The tagline in our logo is “Every Child. One Voice.” … and advocacy is the One Voice.

The PTA mission statement is so important because this is what guides us. Our mission should drive any significant PTA decision. Always come back to the mission. We need strong leaders in all PTA positions, and whatever your leadership role, you can help steer your PTA in the right direction by making sure your board’s priorities align with the PTA mission. When your PTA’s leaders understand the PTA mission, and they follow your bylaws and standing rules, and they are trained in the best practices of their roles, your PTA is on the path to success.


Julie Kluthe is communications chair for Flower Mound (Texas) High School PTSA and a member of the Texas PTA Leadership Committee. She has been a leader on the Lewisville ISD Council of PTAs where she created and led the Rising Stars Academy, a program to identify and develop PTA leadership in the Lewisville Independent School District.

PTA Leader Helps School Step Outside Comfort Zone and Into Progress

Last week, I had the pleasure of meeting Daphne Callender, Fitness Instructor by day and PTA champion of Springfield Estates Elementary School (SEES) PTA in Springfield, VA, and her extraordinary school community in celebration of their 2019-2021 National PTA School of Excellence designation. The warm celebration with parents, staff and administrators included a delicious dinner, a decorated cake and the unveiling of their School of Excellence banner. As one of 19 PTAs in Virginia to earn the School of Excellence designation this year, Springfield Estates Elementary PTA had a great deal to be proud of. Through their year-long School of Excellence program, SEES PTA chose to focus on the inclusion and access to their ethnically, racially and socio-economically diverse community. As both a Title 1 neighborhood school and Advanced Academic Placement Center that pulls from eight different elementary schools, SEES PTA felt it was imperative to bring all members together to build community and celebrate their rich diversity.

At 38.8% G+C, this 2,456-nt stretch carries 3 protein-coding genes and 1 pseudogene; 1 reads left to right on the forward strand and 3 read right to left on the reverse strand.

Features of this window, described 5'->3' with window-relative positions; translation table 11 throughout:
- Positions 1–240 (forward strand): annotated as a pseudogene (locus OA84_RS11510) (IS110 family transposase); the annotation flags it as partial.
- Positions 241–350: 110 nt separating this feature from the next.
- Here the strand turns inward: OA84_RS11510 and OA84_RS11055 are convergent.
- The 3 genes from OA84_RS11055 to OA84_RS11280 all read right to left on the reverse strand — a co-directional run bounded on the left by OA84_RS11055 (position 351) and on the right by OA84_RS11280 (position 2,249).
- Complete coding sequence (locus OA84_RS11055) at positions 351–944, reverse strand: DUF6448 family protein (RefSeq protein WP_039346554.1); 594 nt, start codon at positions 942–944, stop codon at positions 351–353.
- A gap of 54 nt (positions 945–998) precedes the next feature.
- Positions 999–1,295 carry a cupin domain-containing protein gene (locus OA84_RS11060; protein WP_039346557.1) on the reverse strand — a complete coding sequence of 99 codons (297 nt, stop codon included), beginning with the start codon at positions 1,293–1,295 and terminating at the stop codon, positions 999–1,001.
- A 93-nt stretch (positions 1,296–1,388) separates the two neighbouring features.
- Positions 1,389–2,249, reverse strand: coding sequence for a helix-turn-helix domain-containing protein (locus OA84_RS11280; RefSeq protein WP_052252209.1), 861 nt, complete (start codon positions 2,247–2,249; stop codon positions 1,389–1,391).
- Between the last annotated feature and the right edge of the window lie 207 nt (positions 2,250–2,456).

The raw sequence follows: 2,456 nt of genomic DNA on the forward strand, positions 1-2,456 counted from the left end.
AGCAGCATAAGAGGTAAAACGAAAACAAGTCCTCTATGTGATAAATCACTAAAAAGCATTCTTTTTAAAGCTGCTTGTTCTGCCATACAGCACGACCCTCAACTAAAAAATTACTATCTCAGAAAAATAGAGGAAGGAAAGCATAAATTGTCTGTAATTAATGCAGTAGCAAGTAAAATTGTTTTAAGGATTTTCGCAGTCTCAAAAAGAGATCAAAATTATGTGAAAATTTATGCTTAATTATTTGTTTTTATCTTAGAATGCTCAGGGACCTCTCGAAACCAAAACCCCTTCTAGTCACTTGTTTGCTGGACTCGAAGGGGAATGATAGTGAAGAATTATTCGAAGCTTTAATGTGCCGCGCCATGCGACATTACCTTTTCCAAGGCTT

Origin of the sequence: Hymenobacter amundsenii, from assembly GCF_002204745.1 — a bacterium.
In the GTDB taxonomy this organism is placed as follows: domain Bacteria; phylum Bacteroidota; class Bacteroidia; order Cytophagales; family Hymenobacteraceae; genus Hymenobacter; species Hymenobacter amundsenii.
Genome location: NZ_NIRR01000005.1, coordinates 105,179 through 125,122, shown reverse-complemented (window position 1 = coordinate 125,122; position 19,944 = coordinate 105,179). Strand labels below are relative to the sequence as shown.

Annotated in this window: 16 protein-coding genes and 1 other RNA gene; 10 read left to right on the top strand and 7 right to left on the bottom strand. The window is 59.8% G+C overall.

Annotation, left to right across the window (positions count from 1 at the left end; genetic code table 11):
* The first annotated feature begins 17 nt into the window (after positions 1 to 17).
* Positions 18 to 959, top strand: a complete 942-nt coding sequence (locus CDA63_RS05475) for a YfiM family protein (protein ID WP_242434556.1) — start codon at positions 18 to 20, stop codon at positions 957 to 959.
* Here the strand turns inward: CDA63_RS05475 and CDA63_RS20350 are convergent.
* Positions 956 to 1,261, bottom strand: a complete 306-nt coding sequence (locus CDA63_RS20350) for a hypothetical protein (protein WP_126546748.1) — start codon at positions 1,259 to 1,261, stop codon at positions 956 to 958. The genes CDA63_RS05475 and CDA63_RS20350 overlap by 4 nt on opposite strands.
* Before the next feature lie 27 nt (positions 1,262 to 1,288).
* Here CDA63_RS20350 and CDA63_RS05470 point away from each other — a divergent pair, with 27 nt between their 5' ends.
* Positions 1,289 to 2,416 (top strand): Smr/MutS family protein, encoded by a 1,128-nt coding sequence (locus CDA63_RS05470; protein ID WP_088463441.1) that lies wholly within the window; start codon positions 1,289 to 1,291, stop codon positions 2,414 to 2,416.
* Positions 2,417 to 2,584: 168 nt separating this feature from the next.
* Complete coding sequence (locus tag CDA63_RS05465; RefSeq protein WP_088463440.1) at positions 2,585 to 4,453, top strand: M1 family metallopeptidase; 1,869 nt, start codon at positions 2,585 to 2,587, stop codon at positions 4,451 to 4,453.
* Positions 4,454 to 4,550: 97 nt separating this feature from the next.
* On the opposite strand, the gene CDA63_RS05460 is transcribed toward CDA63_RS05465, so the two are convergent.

Through their School of Excellence plan, SEES PTA took deliberative steps to make certain that all parents knew that they were invited to attend and participate in all PTA events, translating invitations into their five major languages: Spanish, Vietnamese, Chinese, Urdu, and Arabic.  These invitations were personally distributed to all cars in the Kiss-N-Ride line and sent home in students’ folders. They also asked their Spanish-speaking parent liaison and English as a Second Language teachers to encourage and welcome parent participation at all PTA events. The PTA hosted an international food potluck dinner where families shared dishes from their culture and, to further welcome families with differing socio-economic statuses, they secured scholarships and gift certificates with one of their after-school STEM programs. It is clear that Springfield Estates Elementary celebrates their diverse and culturally rich environment and fervently believes it enhances the educational experience of their students and their families alike. Here is what Daphne shared about her work in the School of Excellence program:

“The National PTA School of Excellence Award program enabled our PTA committee to recognize that although we had a strong PTA, there was room for more family engagement and to make sure that feeling of welcome extended to each and every family at our school. Upon receiving the first email, I gave it a little bit of thought but didn’t know if I wanted to add something else to my already full schedule.  When I received the email that it was the absolute last day to sign up, I decided to go for it.  I then created a team of people who could help me implement and execute a plan for more family engagement. I would highly recommend the National PTA School of Excellence program to other schools because it helps to provide a goal to work towards.  I believe it easy to get stuck in doing what’s always been done. The program gave our PTA a focus and we worked on it together as a team.”

Congratulations SEES PTA and thank you for being a leader in building family-school partnerships!


Amy Weinberg, Manager Programs & Partnerships at National PTA.

Visit PTA.org/Excellence to learn more about the School of Excellence program and how your PTA can earn the designation.